Indirect comorbidity in childhood and adolescence.

Published online

Journal Article

OBJECTIVE: Comorbidity between psychiatric disorders is common, but pairwise associations between two disorders may be explained by the presence of other diagnoses that are associated with both disorders or "indirect" comorbidity. MATERIALS AND METHODS: Comorbidities of common childhood psychiatric disorders were tested in three community samples of children ages 6-17 (8931 observations of 2965 subjects). Psychiatric disorder status in all three samples was assessed with the Child and Adolescent Psychiatric Assessment. Indirect comorbidity was defined as A-B associations that decreased from significance to non-significance after adjusting for other disorders. RESULTS: All tested childhood psychiatric disorders were positively associated in bivariate analyses. After adjusting for comorbidities, many associations involving a behavioral disorder and an emotional disorder were attenuated suggesting indirect comorbidity. Generalized anxiety and depressive disorders displayed a very high level of overlap (adjusted OR = 37.9). All analyses were rerun with depressive disorders grouped with generalized anxiety disorder in a single "distress disorders" category. In these revised models, all associations between and emotional disorder and a behavior disorder met our criteria for indirect comorbidity except for the association of oppositional defiant disorder with distress disorders (OR = 11.3). Follow-up analyses suggested that the indirect associations were primarily accounted for by oppositional defiant disorder and the distress disorder category. There was little evidence of either sex differences or differences by developmental period. CONCLUSION: After accounting for the overlap between depressive disorders with generalized anxiety disorder, direct comorbidity between emotional and behavioral disorders was uncommon. When there was evidence of indirect comorbidity, ODD, and distress disorders were the key intermediary diagnoses accounting for the apparent associations.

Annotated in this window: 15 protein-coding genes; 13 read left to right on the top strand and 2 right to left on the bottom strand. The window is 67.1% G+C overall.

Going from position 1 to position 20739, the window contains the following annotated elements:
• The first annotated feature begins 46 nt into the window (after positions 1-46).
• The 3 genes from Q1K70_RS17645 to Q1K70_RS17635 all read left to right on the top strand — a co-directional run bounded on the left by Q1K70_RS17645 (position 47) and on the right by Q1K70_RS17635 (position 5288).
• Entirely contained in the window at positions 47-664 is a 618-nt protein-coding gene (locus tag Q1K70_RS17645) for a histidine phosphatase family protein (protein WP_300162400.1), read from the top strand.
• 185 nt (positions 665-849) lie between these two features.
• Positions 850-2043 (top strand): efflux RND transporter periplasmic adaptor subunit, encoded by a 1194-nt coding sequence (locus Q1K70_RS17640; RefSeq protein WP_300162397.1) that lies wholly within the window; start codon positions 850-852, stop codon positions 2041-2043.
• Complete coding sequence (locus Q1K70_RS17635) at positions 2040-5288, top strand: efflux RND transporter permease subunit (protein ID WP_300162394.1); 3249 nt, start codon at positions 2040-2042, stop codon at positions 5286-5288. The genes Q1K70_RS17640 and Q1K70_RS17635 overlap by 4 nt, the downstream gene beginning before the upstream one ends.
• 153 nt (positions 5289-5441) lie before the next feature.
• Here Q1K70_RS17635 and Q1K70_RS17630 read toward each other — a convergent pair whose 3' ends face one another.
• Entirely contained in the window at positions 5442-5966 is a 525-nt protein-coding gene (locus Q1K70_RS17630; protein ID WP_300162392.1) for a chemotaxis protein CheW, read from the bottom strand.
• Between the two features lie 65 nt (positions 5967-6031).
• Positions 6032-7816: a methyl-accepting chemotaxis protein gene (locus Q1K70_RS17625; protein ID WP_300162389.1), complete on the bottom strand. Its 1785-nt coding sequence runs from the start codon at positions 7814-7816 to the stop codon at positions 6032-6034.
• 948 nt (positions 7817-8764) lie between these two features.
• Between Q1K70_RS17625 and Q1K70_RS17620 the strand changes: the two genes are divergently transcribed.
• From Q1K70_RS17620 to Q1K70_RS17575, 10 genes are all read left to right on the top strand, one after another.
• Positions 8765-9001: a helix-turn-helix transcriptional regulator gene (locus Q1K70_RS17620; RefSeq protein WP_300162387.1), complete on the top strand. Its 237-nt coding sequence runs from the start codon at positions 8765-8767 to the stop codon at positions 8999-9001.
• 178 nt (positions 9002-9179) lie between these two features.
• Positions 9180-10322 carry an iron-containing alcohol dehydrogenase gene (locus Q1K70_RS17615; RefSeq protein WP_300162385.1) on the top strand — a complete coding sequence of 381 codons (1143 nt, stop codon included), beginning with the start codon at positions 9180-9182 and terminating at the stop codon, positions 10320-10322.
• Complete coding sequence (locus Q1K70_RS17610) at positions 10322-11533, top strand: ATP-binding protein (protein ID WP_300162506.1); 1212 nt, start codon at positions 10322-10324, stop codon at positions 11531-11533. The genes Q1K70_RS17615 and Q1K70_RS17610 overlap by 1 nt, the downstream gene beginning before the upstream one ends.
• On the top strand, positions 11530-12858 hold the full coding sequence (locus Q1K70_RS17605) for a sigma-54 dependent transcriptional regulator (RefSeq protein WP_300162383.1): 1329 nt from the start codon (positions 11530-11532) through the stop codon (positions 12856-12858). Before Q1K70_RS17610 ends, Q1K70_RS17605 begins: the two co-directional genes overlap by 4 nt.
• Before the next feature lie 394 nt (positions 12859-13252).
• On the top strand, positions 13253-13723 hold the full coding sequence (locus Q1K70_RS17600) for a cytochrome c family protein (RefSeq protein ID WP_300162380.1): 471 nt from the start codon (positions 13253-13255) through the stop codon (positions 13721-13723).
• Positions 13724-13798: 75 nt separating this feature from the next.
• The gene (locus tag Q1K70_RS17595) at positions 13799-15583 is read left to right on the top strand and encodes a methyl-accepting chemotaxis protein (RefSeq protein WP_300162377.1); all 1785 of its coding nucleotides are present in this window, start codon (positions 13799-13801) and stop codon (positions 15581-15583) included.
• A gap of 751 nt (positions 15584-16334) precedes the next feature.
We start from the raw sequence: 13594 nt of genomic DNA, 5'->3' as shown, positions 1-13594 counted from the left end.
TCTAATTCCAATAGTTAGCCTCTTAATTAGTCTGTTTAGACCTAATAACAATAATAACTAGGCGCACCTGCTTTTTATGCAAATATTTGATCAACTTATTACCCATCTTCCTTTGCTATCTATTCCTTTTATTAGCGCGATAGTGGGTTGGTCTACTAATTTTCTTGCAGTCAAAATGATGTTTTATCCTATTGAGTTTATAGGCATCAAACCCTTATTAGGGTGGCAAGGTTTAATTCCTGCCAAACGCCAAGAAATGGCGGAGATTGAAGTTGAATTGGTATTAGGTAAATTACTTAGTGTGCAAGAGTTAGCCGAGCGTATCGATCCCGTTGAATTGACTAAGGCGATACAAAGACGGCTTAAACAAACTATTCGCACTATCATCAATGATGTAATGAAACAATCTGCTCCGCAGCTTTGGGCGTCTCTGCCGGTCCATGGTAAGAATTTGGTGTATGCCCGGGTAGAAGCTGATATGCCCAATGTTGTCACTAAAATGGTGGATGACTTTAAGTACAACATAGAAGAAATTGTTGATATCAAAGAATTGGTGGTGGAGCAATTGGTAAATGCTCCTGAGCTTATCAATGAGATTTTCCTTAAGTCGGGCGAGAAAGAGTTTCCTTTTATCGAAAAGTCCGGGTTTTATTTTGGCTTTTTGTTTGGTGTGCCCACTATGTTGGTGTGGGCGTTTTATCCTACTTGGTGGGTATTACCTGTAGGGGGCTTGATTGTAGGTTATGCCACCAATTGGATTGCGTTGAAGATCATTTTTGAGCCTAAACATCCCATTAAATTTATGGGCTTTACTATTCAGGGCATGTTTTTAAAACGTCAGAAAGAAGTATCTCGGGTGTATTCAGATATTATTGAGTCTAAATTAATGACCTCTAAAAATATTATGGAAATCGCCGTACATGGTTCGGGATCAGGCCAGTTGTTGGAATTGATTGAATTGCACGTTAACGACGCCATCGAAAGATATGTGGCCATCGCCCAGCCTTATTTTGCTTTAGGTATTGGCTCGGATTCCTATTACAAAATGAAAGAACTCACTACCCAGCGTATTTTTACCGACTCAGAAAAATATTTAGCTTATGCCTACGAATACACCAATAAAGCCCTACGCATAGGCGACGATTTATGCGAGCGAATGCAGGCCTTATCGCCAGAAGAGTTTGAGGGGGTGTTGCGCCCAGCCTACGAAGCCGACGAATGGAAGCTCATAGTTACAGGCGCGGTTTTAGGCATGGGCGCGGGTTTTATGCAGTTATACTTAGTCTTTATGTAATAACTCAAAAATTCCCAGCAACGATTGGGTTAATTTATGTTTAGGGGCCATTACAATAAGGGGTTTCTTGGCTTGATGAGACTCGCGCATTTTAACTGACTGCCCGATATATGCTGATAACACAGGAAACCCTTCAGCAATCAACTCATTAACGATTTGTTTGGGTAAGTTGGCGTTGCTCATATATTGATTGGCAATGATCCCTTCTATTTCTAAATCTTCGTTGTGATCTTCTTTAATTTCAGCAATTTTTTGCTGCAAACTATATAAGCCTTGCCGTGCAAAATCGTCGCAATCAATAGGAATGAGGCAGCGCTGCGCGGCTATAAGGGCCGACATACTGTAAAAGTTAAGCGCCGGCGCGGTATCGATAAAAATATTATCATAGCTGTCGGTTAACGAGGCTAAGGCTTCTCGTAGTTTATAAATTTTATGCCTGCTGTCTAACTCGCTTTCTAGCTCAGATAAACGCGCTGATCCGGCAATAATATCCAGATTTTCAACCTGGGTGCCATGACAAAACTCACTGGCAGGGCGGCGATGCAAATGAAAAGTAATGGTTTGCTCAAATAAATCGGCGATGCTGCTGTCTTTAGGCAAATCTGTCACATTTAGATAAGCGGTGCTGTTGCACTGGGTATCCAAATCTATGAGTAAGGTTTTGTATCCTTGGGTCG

Full Text

Duke Authors

Cited Authors

  • Copeland, WE; Shanahan, L; Erkanli, A; Costello, EJ; Angold, A

Published Date

  • 2013

Published In

Volume / Issue

  • 4 /

Start / End Page

  • 144 -

PubMed ID

  • 24204349

Pubmed Central ID

  • 24204349

International Standard Serial Number (ISSN)

  • 1664-0640

Digital Object Identifier (DOI)

  • 10.3389/fpsyt.2013.00144

Language

  • eng

Conference Location

  • Switzerland